Who Are Hispanic Americans, and How Will They Vote?Ray Suarez
RAY SUAREZ is Senior Correspondent for PBS NewsHour.
In June, as the U.S. Supreme Court ruled on Arizona's controversial immigration law and the Obama administration announced a significant change in U.S. deportation policies, the country's roughly 50 million Latino residents were once again transformed from a diverse collection of individuals into an ethnic bloc and then into a political issue in the 2012 campaign season. It was hardly the first time, and it will certainly not be the last, as the U.S. government and American society and political culture struggle to make sense of the country's rapidly shifting demographics.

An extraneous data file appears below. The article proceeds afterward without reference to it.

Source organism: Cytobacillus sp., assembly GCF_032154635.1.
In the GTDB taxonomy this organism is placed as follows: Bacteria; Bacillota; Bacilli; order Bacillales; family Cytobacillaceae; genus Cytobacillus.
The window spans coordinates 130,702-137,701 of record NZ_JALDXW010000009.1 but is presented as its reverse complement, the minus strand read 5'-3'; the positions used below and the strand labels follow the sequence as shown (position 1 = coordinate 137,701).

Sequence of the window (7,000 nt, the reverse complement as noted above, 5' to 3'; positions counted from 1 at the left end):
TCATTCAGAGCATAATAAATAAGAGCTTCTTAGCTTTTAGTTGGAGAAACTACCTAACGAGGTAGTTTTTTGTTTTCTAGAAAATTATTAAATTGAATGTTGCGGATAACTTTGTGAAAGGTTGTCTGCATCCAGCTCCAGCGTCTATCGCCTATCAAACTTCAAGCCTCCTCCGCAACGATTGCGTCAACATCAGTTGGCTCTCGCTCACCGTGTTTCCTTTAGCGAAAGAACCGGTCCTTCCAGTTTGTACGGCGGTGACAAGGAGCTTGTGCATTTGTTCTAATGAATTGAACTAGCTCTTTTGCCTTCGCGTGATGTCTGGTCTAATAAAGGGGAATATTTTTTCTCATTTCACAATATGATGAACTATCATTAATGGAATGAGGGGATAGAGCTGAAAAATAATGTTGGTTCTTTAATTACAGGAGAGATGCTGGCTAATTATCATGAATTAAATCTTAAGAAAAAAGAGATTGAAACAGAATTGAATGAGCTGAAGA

By now, the main questions have become familiar. How many Latino voters are there? What do they care about? Are they conservative or liberal? Republicans or Democrats? Will Candidate X figure out how to appeal to them? Will they vote in November? If they overperform in the census but underperform at the polls, does it matter that Latino populations seem to be growing quickly in hotly contested swing states?
What has also become familiar is the lack of good answers to these questions, notwithstanding the many commentators, most of them not